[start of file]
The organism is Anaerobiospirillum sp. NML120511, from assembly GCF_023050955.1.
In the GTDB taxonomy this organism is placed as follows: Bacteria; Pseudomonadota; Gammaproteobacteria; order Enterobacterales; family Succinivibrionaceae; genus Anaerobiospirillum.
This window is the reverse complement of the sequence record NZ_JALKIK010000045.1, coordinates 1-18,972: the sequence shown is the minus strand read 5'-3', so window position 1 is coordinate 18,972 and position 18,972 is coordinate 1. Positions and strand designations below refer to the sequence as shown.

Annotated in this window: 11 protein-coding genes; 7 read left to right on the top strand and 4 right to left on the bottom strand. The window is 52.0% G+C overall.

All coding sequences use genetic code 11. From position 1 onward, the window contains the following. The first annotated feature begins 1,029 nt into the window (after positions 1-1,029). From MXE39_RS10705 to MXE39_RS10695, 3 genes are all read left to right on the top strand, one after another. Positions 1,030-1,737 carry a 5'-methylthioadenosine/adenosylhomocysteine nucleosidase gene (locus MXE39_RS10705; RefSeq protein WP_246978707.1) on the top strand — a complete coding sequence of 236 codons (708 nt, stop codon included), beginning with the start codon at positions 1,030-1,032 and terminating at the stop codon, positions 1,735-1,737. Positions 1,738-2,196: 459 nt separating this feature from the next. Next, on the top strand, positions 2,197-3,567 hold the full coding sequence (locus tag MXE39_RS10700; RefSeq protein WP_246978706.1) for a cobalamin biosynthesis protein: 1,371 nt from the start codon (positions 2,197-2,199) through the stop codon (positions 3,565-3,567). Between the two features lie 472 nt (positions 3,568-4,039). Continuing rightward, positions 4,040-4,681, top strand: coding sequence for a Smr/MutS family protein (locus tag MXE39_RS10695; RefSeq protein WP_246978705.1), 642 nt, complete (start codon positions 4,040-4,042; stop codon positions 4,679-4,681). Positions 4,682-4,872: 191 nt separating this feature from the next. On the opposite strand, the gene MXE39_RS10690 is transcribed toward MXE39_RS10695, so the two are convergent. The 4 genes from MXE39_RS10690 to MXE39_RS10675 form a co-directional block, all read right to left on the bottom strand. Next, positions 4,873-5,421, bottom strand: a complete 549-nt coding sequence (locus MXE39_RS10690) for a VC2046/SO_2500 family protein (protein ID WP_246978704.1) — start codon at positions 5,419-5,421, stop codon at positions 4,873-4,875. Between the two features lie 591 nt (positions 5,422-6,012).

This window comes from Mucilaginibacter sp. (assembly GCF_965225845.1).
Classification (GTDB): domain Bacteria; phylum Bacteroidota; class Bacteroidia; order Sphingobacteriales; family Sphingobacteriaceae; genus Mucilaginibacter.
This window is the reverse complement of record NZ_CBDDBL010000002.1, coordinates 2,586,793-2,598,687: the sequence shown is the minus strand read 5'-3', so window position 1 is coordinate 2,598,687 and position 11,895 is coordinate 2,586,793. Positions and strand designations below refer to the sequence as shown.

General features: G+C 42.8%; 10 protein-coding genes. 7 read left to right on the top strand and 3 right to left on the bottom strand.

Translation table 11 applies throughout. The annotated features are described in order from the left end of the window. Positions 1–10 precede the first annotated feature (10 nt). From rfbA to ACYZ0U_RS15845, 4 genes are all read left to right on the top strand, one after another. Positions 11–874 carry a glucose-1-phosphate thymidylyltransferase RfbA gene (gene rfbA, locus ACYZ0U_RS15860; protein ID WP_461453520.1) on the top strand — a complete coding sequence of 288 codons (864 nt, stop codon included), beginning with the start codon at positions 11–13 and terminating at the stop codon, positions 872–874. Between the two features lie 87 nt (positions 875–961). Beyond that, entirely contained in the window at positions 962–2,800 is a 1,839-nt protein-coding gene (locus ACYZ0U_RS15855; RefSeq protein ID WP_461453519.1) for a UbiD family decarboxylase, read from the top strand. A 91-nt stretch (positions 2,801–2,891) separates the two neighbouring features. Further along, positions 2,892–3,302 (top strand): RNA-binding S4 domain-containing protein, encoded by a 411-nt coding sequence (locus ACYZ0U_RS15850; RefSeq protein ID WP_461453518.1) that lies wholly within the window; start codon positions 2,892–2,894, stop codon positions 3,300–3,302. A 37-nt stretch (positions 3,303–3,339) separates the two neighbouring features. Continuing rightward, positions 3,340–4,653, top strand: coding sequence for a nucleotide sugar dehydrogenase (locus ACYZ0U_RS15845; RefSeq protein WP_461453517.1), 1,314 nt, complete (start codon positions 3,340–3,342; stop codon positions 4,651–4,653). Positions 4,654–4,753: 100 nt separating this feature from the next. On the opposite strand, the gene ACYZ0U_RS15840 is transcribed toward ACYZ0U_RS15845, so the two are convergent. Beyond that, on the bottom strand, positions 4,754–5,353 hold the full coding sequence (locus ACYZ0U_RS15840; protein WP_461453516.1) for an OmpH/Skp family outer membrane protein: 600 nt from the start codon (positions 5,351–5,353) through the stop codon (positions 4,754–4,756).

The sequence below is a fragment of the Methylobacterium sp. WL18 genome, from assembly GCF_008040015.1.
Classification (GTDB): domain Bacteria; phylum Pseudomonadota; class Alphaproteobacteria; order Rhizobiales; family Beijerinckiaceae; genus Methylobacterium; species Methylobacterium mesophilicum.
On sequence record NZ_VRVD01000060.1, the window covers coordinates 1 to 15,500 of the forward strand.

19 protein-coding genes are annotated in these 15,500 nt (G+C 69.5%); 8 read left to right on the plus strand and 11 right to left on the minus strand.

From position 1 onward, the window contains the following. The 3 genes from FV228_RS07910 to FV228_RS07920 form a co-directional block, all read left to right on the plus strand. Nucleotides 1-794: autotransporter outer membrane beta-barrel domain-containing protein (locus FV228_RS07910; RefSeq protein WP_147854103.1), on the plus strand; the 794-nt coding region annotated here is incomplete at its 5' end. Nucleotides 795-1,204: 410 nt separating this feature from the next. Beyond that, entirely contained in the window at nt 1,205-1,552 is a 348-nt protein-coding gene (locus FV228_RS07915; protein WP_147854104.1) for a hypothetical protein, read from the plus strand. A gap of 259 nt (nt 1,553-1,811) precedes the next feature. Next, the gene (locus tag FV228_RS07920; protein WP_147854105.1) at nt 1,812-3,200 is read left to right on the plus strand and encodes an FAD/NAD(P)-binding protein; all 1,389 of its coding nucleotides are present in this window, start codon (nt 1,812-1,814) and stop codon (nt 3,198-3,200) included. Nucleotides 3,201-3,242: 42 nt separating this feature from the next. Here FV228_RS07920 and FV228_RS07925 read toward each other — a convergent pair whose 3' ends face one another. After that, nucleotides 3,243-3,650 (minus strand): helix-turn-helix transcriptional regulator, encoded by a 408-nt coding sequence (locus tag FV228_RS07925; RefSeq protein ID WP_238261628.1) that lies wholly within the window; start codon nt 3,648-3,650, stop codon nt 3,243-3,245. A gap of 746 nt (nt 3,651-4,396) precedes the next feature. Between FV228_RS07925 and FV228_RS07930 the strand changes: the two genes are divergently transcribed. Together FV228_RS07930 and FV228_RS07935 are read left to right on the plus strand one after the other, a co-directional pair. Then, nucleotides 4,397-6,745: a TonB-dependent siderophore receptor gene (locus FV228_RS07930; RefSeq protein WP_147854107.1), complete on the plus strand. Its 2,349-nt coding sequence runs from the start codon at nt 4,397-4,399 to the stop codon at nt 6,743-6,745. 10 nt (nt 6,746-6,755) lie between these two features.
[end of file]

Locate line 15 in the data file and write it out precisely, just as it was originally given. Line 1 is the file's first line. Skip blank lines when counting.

From position 1 onward, the window contains the following. The 3 genes from FV228_RS07910 to FV228_RS07920 form a co-directional block, all read left to right on the plus strand. Nucleotides 1-794: autotransporter outer membrane beta-barrel domain-containing protein (locus FV228_RS07910; RefSeq protein WP_147854103.1), on the plus strand; the 794-nt coding region annotated here is incomplete at its 5' end. Nucleotides 795-1,204: 410 nt separating this feature from the next. Beyond that, entirely contained in the window at nt 1,205-1,552 is a 348-nt protein-coding gene (locus FV228_RS07915; protein WP_147854104.1) for a hypothetical protein, read from the plus strand. A gap of 259 nt (nt 1,553-1,811) precedes the next feature. Next, the gene (locus tag FV228_RS07920; protein WP_147854105.1) at nt 1,812-3,200 is read left to right on the plus strand and encodes an FAD/NAD(P)-binding protein; all 1,389 of its coding nucleotides are present in this window, start codon (nt 1,812-1,814) and stop codon (nt 3,198-3,200) included. Nucleotides 3,201-3,242: 42 nt separating this feature from the next. Here FV228_RS07920 and FV228_RS07925 read toward each other — a convergent pair whose 3' ends face one another. After that, nucleotides 3,243-3,650 (minus strand): helix-turn-helix transcriptional regulator, encoded by a 408-nt coding sequence (locus tag FV228_RS07925; RefSeq protein ID WP_238261628.1) that lies wholly within the window; start codon nt 3,648-3,650, stop codon nt 3,243-3,245. A gap of 746 nt (nt 3,651-4,396) precedes the next feature. Between FV228_RS07925 and FV228_RS07930 the strand changes: the two genes are divergently transcribed. Together FV228_RS07930 and FV228_RS07935 are read left to right on the plus strand one after the other, a co-directional pair. Then, nucleotides 4,397-6,745: a TonB-dependent siderophore receptor gene (locus FV228_RS07930; RefSeq protein WP_147854107.1), complete on the plus strand. Its 2,349-nt coding sequence runs from the start codon at nt 4,397-4,399 to the stop codon at nt 6,743-6,745. 10 nt (nt 6,746-6,755) lie between these two features.